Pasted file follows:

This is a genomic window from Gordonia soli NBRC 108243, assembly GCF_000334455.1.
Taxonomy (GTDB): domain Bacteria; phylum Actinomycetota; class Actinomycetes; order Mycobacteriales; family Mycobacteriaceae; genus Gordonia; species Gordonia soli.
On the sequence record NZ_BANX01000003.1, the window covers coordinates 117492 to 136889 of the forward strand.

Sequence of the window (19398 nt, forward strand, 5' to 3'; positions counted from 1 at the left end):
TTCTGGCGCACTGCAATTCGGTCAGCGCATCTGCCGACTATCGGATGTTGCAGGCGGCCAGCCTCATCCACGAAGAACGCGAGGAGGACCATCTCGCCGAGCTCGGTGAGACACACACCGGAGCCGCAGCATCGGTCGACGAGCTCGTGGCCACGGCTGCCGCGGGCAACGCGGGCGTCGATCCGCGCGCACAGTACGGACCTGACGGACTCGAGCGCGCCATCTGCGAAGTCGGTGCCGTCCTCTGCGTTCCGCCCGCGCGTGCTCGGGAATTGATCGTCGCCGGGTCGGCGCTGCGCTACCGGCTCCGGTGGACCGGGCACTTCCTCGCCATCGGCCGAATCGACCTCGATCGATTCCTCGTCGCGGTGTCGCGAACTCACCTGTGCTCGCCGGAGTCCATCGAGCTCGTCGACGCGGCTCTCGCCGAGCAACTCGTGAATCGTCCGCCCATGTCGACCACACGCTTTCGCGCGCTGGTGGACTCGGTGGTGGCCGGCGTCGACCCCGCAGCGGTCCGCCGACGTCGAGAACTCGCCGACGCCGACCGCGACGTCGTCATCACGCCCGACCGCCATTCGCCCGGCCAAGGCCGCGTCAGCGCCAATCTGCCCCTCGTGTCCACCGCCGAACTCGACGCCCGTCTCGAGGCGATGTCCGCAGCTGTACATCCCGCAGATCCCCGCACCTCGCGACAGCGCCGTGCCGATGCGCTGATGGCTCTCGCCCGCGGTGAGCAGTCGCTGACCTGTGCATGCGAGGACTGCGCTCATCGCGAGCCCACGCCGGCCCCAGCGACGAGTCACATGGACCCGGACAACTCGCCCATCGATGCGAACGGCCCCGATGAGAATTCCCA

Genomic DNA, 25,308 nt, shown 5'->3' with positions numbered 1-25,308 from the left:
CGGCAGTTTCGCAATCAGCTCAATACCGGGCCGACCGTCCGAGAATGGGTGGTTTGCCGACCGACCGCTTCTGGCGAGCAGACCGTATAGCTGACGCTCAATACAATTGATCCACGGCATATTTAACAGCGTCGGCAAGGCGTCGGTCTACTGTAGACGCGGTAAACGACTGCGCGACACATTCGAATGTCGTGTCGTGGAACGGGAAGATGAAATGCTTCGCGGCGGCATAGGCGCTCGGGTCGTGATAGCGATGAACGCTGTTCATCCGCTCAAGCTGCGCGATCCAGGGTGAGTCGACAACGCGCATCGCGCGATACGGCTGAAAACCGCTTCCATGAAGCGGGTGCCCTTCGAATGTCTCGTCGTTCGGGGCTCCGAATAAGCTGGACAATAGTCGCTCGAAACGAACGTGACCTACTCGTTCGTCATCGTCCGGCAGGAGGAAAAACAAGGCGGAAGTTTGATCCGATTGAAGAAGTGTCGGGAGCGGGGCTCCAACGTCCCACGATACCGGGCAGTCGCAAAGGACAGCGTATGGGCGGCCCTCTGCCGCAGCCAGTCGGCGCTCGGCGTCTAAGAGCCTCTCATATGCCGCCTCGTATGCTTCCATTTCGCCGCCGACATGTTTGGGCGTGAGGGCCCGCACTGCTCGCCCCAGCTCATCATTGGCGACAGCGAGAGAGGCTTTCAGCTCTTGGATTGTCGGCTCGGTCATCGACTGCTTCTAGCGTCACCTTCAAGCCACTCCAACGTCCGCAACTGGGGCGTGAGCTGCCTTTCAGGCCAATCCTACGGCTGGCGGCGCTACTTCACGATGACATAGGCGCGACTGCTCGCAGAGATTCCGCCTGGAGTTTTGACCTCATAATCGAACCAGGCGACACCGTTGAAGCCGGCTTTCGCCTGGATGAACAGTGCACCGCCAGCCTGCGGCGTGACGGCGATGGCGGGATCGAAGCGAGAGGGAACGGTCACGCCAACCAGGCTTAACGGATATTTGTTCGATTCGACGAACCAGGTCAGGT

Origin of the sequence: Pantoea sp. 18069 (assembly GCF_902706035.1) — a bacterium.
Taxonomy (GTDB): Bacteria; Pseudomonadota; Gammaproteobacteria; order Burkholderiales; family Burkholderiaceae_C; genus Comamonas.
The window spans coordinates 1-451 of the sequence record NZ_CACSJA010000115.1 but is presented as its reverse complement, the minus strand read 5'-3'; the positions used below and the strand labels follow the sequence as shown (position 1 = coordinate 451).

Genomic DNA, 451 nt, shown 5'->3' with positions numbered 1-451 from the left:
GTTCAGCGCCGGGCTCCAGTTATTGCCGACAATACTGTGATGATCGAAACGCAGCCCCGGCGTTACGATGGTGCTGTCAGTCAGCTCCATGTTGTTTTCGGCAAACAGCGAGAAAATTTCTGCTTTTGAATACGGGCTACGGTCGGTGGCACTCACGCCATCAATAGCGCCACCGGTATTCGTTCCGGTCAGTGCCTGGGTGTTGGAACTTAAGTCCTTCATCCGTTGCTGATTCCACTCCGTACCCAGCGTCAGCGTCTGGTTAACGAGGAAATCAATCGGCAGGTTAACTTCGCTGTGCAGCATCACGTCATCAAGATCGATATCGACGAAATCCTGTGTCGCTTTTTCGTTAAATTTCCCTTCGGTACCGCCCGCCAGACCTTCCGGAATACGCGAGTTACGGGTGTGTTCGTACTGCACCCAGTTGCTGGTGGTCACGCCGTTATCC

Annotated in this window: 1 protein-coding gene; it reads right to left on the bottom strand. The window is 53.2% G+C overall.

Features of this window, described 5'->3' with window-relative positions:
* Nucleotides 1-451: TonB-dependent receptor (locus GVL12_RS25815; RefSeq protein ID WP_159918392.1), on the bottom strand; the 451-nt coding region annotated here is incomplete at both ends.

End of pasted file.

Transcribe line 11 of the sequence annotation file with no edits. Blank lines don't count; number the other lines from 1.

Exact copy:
Genomic DNA, 451 nt, shown 5'->3' with positions numbered 1-451 from the left: